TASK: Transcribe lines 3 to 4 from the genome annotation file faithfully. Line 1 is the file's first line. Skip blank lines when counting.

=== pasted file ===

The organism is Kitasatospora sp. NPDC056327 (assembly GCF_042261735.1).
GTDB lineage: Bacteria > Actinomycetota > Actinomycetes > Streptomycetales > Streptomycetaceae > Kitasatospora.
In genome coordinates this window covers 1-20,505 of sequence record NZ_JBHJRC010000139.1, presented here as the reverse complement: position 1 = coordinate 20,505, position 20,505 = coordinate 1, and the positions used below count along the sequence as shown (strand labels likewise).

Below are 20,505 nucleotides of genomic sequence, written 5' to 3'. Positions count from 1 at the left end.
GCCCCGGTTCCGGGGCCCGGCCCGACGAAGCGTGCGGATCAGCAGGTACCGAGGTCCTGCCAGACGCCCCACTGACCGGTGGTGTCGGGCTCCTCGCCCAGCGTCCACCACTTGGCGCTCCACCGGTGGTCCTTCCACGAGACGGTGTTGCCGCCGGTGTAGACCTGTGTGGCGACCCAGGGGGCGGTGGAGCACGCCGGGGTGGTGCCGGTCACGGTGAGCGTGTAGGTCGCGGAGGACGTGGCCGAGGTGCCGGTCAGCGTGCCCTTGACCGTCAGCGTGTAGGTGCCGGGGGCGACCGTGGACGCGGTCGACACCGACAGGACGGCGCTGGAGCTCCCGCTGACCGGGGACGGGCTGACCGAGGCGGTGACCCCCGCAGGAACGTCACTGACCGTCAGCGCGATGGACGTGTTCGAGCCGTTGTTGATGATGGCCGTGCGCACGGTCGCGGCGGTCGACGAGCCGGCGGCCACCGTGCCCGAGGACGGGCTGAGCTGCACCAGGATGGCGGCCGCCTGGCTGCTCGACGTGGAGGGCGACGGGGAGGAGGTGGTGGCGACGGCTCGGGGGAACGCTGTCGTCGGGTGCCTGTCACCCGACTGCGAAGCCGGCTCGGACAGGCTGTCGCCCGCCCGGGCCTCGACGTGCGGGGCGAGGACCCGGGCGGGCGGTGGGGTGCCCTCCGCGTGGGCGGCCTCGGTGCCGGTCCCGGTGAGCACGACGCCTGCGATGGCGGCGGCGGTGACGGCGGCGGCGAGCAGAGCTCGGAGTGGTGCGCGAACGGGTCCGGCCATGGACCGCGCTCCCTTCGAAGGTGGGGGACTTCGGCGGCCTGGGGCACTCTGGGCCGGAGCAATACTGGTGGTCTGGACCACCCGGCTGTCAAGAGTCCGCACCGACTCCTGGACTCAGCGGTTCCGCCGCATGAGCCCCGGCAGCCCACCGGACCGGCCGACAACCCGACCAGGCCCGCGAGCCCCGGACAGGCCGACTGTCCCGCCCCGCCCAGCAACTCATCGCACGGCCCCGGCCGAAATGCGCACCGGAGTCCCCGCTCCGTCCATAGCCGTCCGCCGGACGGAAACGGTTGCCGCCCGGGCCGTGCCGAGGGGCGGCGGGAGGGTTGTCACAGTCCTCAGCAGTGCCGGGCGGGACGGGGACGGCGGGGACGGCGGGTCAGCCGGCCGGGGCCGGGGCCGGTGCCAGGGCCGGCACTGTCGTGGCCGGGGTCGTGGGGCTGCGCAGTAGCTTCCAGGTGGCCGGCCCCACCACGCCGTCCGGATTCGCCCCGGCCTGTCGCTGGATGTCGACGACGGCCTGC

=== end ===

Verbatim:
In genome coordinates this window covers 1-20,505 of sequence record NZ_JBHJRC010000139.1, presented here as the reverse complement: position 1 = coordinate 20,505, position 20,505 = coordinate 1, and the positions used below count along the sequence as shown (strand labels likewise).

Below are 20,505 nucleotides of genomic sequence, written 5' to 3'. Positions count from 1 at the left end.